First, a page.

character, and don't take no second place in that business with no man.
How did I get here? What banged me all up into a shame and a disgrace
like this? Well, I'll tell you, sir, if you have the patience to listen,
for it does me good to talk who has been used so hard, and can get
no attention from the nurses or nobody in this here asylum. Do you
understand about frictional electricity, sir? No? I thought not; and
well had it been for me, for this shattered hulk that you see a-lying
here, if I had never heard of it neither! I'll tell you how it was, sir.
My mate, George Watkins, and there ain't no better man nowheres if
you go clear round the globe--George Watkins is one of these men with
inquiring minds, always a-hungering for knowledge, and so George off
he goes week after week to the lectures up at the Huxley Institute. You
know it; in that yallow building over by Nonpareil Square. And George
often he told me about the wonderful things he learned there, and among
others he was fond of explaining to me about frictional electricity.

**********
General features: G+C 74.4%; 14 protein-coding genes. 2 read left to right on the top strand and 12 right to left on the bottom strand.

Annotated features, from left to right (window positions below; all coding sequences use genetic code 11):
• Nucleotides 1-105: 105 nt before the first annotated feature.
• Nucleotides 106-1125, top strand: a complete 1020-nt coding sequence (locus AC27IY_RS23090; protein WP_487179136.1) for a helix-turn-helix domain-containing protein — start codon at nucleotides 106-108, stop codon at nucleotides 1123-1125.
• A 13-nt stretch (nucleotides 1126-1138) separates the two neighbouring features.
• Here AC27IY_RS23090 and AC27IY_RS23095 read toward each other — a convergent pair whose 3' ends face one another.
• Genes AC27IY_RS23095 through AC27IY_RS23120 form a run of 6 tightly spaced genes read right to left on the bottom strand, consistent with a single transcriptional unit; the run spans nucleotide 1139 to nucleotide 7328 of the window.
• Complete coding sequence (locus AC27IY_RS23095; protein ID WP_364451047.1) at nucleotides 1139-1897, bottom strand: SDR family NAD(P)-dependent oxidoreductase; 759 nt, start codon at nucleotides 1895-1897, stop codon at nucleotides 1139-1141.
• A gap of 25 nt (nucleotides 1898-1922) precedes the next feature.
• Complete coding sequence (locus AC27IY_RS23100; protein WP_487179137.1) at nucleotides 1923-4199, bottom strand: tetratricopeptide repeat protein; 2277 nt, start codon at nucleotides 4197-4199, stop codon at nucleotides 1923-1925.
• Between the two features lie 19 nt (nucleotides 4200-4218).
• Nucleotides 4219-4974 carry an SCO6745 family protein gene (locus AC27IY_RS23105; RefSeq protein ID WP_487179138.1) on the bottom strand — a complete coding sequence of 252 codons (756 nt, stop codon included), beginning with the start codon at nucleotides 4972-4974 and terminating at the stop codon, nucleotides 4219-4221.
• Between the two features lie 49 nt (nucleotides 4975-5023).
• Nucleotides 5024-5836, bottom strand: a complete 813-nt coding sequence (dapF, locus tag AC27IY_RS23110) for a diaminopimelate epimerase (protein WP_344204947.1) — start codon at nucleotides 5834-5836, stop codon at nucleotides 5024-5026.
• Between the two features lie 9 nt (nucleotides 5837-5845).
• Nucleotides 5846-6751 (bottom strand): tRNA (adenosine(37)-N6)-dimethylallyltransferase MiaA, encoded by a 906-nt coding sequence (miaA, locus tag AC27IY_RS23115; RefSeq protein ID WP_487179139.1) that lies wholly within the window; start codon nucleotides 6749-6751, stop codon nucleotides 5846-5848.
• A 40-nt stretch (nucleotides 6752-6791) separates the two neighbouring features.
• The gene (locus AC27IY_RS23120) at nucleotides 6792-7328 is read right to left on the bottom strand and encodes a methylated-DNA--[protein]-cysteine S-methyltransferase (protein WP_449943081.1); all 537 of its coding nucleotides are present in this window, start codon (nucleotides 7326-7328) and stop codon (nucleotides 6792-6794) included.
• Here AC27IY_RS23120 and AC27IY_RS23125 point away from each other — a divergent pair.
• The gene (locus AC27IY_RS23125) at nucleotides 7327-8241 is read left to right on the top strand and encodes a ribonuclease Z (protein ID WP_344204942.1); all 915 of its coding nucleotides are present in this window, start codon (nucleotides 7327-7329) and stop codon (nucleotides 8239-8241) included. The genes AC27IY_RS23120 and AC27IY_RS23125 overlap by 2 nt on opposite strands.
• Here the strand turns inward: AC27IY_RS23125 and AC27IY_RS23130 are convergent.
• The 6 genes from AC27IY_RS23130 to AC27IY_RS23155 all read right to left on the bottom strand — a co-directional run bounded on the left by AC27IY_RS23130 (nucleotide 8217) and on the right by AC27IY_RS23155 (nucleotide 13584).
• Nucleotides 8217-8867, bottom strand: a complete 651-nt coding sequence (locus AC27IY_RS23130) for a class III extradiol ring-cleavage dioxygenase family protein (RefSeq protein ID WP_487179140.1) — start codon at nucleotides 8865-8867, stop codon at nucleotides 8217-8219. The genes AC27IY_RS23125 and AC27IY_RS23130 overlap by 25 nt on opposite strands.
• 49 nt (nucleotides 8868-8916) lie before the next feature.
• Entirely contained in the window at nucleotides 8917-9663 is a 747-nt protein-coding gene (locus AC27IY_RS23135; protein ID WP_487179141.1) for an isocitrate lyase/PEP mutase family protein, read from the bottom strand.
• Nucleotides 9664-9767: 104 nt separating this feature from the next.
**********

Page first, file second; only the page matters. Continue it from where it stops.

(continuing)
"It seems, sir, for you may not know it any" more'n I knowed it until
George explained it to me, that there's three different kinds of
electricity. There's the kind you make with a steam engine, and the
kind you make with acid, and the kind you make with friction. Well, sir,
would you believe--or, let me say first, have you ever rubbed a black
cat on the back in a dark room and seen the sparks fly? Of course, and,
sir, I know it's almost beyond belief, but, positive, they told George
Watkins, my mate, up at the Huxley Institute, that them sparks and the
aurora borealis that you see sometimes a-lighting up the heavens is
one and the same thing! Wonderful, isn't it, sir, that Science should
discover that a black cat is some kind of kin to the aurora borealis?
But George says that's what they said, for the aurora borealis is caused
by the earth a-rolling around and rubbing the air just as the sparks is